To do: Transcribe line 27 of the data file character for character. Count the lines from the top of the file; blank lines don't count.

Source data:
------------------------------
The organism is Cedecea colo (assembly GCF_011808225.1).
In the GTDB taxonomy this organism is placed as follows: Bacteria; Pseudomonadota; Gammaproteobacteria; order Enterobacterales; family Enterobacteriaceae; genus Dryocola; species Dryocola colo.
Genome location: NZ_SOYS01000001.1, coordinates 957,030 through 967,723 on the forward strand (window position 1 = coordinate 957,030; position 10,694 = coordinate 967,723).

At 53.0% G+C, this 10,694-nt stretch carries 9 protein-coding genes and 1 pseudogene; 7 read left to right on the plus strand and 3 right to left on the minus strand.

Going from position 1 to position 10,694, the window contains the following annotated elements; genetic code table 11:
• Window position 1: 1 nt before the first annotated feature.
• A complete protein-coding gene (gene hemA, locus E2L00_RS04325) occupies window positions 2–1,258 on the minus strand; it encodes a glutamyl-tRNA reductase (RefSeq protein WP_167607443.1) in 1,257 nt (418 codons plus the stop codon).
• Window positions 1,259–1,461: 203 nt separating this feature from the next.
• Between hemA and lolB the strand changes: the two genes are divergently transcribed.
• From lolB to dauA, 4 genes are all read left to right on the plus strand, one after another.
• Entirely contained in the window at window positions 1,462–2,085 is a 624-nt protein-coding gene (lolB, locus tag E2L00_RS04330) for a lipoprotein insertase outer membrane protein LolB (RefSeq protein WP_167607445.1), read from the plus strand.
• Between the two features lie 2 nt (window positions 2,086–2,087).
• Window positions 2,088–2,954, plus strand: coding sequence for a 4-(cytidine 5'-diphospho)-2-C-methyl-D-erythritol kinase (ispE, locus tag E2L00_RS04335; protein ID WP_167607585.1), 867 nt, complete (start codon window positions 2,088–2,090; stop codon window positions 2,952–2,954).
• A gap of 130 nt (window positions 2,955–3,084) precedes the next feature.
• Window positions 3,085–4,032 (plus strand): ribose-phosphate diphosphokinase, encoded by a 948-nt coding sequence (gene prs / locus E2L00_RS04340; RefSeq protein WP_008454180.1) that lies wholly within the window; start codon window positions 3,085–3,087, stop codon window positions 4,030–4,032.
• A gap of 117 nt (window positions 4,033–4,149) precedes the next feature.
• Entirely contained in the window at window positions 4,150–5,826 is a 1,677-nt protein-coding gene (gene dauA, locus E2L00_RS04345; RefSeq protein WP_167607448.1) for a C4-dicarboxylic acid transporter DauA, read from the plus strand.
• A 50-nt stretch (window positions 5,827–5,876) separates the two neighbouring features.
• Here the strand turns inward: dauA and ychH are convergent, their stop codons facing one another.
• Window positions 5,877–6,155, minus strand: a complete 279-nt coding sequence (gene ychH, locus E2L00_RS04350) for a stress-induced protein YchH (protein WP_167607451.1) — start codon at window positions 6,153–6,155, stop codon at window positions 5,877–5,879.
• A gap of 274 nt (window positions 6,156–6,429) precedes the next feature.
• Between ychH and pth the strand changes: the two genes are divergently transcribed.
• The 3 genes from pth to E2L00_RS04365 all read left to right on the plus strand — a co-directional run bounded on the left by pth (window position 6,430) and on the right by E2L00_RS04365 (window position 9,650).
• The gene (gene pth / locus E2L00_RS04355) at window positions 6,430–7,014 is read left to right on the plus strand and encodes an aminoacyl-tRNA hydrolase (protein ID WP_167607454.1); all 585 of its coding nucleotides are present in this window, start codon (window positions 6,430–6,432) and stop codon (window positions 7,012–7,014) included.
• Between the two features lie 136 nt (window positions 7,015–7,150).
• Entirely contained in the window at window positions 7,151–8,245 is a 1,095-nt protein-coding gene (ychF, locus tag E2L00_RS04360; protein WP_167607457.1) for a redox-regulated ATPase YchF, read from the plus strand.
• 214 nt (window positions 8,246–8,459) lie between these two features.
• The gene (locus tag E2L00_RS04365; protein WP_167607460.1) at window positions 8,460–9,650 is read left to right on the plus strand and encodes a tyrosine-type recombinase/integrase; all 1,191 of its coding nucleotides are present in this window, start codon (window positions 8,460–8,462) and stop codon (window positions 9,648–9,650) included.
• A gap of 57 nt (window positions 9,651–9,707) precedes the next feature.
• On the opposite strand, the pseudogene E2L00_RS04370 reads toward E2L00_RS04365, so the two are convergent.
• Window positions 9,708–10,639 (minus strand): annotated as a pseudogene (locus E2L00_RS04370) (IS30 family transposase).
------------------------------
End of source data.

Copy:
• 214 nt (window positions 8,246–8,459) lie between these two features.